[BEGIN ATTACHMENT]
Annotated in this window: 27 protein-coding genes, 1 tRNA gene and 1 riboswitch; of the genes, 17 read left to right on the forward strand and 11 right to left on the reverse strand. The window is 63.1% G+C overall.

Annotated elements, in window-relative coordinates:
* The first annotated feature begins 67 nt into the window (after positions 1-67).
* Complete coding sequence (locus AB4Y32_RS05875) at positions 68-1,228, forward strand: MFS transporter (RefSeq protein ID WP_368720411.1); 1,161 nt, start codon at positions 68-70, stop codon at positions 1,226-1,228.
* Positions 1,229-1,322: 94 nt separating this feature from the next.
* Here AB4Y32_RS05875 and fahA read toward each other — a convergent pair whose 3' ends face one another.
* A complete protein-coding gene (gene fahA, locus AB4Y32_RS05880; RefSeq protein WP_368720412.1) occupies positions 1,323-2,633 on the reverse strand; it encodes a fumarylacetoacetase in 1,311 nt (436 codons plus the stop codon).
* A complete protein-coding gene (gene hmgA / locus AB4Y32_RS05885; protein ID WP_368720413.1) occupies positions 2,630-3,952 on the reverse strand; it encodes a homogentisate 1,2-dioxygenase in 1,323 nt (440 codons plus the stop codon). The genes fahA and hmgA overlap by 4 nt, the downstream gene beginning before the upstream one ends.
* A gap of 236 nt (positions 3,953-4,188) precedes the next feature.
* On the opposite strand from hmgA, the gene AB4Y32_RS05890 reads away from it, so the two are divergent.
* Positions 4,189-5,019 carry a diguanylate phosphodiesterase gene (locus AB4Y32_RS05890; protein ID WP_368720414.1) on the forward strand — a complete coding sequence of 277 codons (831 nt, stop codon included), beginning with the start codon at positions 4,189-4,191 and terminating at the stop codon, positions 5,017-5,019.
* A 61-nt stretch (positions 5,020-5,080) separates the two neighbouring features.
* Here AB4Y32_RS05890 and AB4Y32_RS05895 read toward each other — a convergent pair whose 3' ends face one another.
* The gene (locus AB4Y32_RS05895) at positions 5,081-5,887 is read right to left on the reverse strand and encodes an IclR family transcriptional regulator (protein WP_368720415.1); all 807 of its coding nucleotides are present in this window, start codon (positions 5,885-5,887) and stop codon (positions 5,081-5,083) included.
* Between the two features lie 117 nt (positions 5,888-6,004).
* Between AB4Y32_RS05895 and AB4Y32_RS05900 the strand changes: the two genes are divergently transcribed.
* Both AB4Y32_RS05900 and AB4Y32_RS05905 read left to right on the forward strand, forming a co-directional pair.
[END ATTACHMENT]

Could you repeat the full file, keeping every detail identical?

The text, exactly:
Annotated in this window: 27 protein-coding genes, 1 tRNA gene and 1 riboswitch; of the genes, 17 read left to right on the forward strand and 11 right to left on the reverse strand. The window is 63.1% G+C overall.

Annotated elements, in window-relative coordinates:
* The first annotated feature begins 67 nt into the window (after positions 1-67).
* Complete coding sequence (locus AB4Y32_RS05875) at positions 68-1,228, forward strand: MFS transporter (RefSeq protein ID WP_368720411.1); 1,161 nt, start codon at positions 68-70, stop codon at positions 1,226-1,228.
* Positions 1,229-1,322: 94 nt separating this feature from the next.
* Here AB4Y32_RS05875 and fahA read toward each other — a convergent pair whose 3' ends face one another.
* A complete protein-coding gene (gene fahA, locus AB4Y32_RS05880; RefSeq protein WP_368720412.1) occupies positions 1,323-2,633 on the reverse strand; it encodes a fumarylacetoacetase in 1,311 nt (436 codons plus the stop codon).
* A complete protein-coding gene (gene hmgA / locus AB4Y32_RS05885; protein ID WP_368720413.1) occupies positions 2,630-3,952 on the reverse strand; it encodes a homogentisate 1,2-dioxygenase in 1,323 nt (440 codons plus the stop codon). The genes fahA and hmgA overlap by 4 nt, the downstream gene beginning before the upstream one ends.
* A gap of 236 nt (positions 3,953-4,188) precedes the next feature.
* On the opposite strand from hmgA, the gene AB4Y32_RS05890 reads away from it, so the two are divergent.
* Positions 4,189-5,019 carry a diguanylate phosphodiesterase gene (locus AB4Y32_RS05890; protein ID WP_368720414.1) on the forward strand — a complete coding sequence of 277 codons (831 nt, stop codon included), beginning with the start codon at positions 4,189-4,191 and terminating at the stop codon, positions 5,017-5,019.
* A 61-nt stretch (positions 5,020-5,080) separates the two neighbouring features.
* Here AB4Y32_RS05890 and AB4Y32_RS05895 read toward each other — a convergent pair whose 3' ends face one another.
* The gene (locus AB4Y32_RS05895) at positions 5,081-5,887 is read right to left on the reverse strand and encodes an IclR family transcriptional regulator (protein WP_368720415.1); all 807 of its coding nucleotides are present in this window, start codon (positions 5,885-5,887) and stop codon (positions 5,081-5,083) included.
* Between the two features lie 117 nt (positions 5,888-6,004).
* Between AB4Y32_RS05895 and AB4Y32_RS05900 the strand changes: the two genes are divergently transcribed.
* Both AB4Y32_RS05900 and AB4Y32_RS05905 read left to right on the forward strand, forming a co-directional pair.